Hold your horses (and split cows), Under the Dome is showing signs of life. Finally, residents seem to be concerned about their future — what happens when there’s no more food? Or medicine? The concern is still largely casual, but at least it’s something. After two weeks of stagnant plot lines and almost no character development, “Outbreak” actually moved things forward at a significant pace, and set things up for an interesting week to come (at least, as regards the Angie and Junior situation). Hit the jump for more about the instant healing powers of antibiotics inside the dome.
Under the Dome had split success this week. While some plots (Norrie and Joe, Angie and Junior, Julia and Barbie) advanced and actually started building drama, others — i.e. everything to do with the hospital outbreak — fell flat. When Mrs. Moore, Linda’s third grade teacher, sacrificed her life for her, it had almost no emotional impact. We’ve never seen Mrs. Moore before, and Linda was never going to die. Which was another thing — no one of consequence for the story died in the outbreak. And have antibiotics ever worked so quickly? Going from the precipice of death to walking around handing out badges within a few hours seems mighty miraculous.
As for things that went more right, the Angie / Junior dungeon porn seems like it has finally come to an end, once Big Jim discovered Angie to end the episode. This may be the one story the show has built up enough to give it some impact. Junior, who has clearly been marginalized by Big Jim his whole life, had a moment of redemption with his father and with the town when he handled the quarantine, quashing the riot with a rousing speech and not his gun (well, one necessary warning shot). Linda was so impressed she gave him a badge, and given the creepy music and Junior’s creepy smile, that can only mean bad things. We know he likes locking people up.
Junior being rewarded with power when he has such a dark side was something we saw develop from the beginning, as opposed to Big Jim, who also seeks a power coup and has questionable motivations we haven’t really gotten a hold of yet. Would he lock Angie back up in the basement to protect his son and save the embarrassment of Junior being found out? It’s possible, but it would be unlikely to lead to her ultimate demise. So far, the show doesn’t seem interested in any real stakes. Yes, Duke died to start the series, and another police officer we spent 30 seconds with was killed by a rogue bullet, but none of the principle cast seems like they’re going to perish. Not that the dome should become a dome of death, but at the same time, it diminishes its overall impact. If nothing important is going to happen to these people, why are we watching?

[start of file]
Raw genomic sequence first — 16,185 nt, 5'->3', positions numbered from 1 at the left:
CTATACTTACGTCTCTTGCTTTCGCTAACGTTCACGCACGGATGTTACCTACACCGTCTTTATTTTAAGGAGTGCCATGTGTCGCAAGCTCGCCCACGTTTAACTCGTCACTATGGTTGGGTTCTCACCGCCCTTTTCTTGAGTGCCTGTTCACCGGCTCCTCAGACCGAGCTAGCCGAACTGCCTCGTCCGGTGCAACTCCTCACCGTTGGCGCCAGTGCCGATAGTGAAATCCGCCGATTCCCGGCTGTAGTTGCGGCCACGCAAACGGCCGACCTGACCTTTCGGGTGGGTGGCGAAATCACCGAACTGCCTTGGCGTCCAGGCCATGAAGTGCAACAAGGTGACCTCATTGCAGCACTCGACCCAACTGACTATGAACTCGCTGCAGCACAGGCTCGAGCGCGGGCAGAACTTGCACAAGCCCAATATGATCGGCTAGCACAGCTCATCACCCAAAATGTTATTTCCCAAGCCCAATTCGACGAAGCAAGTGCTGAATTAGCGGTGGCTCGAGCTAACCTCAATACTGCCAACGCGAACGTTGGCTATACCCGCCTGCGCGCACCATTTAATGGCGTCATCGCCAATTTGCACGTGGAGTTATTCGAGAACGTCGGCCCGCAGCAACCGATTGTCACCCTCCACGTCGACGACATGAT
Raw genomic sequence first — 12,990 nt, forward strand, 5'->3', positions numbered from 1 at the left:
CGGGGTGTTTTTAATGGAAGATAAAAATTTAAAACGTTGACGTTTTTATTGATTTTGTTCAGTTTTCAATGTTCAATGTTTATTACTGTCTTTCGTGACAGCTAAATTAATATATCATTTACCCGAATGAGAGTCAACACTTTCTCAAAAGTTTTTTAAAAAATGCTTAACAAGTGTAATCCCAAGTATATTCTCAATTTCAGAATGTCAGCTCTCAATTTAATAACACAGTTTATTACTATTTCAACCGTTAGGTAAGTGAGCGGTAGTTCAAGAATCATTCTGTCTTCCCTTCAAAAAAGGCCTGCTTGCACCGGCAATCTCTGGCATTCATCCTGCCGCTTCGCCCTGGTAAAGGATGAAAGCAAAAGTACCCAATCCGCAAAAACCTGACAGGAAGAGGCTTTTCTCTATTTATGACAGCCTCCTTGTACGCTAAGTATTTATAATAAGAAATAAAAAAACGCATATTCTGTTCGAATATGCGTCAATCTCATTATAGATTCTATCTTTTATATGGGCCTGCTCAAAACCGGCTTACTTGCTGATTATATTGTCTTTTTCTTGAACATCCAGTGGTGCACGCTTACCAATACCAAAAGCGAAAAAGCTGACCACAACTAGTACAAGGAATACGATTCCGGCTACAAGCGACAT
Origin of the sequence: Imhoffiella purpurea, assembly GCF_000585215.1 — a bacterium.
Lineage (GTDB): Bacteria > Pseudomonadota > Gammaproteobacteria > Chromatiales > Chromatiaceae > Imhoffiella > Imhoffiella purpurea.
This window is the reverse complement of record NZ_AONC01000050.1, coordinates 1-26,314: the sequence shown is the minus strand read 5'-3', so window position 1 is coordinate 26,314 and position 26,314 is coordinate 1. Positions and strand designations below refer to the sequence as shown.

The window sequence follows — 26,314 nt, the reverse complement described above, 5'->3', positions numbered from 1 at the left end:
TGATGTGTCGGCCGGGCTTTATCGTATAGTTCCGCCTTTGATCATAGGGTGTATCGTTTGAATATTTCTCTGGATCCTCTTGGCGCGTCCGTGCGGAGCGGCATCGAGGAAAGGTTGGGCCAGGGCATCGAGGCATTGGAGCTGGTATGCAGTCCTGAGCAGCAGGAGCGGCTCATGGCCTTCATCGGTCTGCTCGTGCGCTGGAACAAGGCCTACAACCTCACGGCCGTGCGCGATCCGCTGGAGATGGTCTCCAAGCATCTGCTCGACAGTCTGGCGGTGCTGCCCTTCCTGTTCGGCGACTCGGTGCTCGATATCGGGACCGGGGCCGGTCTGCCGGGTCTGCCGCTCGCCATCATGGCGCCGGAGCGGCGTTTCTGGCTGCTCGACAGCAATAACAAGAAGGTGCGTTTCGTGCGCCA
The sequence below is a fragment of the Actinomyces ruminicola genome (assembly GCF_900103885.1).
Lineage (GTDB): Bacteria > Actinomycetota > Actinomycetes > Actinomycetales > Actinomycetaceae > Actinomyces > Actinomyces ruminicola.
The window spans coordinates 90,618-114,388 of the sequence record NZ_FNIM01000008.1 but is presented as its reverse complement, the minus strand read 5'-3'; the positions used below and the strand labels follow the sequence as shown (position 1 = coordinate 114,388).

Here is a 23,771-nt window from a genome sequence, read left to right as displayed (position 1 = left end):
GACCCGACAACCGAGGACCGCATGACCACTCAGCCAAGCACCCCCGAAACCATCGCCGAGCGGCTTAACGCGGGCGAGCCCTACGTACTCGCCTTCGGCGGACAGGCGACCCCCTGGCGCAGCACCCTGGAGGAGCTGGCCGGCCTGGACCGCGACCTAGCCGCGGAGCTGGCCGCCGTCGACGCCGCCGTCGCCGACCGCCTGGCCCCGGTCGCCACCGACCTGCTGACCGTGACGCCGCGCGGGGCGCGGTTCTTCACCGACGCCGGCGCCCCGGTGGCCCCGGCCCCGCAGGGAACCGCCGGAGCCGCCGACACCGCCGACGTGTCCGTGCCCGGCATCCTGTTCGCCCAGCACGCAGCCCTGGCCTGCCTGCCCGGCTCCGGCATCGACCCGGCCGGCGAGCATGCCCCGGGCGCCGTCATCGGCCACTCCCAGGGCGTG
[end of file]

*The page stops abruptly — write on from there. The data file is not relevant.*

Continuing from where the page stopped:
The other big reveal was that Julia’s husband Peter was a degenerate gambler, depleting their savings and borrowing against the house. Barbie admitted he was an enforcer, but of course didn’t go so far as to admit that he killed Peter. Julia’s knowledge of the truth (about Peter’s addiction), as well as the idea that he might have abandoned her, should more or less end her quest to find him and instead leave her to mourn. Though she’s kicked Barbie out, it seems that the two will pair up again since they seem to be the only two with any sense.
Next week, it seems that the military will start shelling the dome, and those on the outside who care about those on the inside will come to say their goodbyes. Since it’s only week five, again, the stakes are low. What is worth sticking around for is what the townsfolk will start finding out about each other, and eventually, if they start turning on each other.
Episode Rating: B-
— How can a show about something some weird that could so easily be made into a socio/political statement full of action end up so damn boring?
— I love how at the beginning people freak out that the military — who has done nothing — are leaving them, yet don’t deal with anything that’s actually happening under the dome, like a lack of resources and food. The neatness of Alice having had a medical internship and saving the entire town was way too easy and, again, boring.
— Is there any trope more tired these days than a crazy religious man talking about God’s wrath or Eden come again? Give Lester something else to do, please.
— The quip Joe makes to Norrie about “oh wow, you know X-Men?” shows the age of the writing staff. Kids that age can’t not know about X-Men — the movie merchandise saturates everything they see. It’s no longer about being a comic book nerd, it’s about whether you exist in the world.
— Isn’t Alice Calvert such a typical pushy parent?
— Junior bringing Angie her Junior prom dress was uber creepy.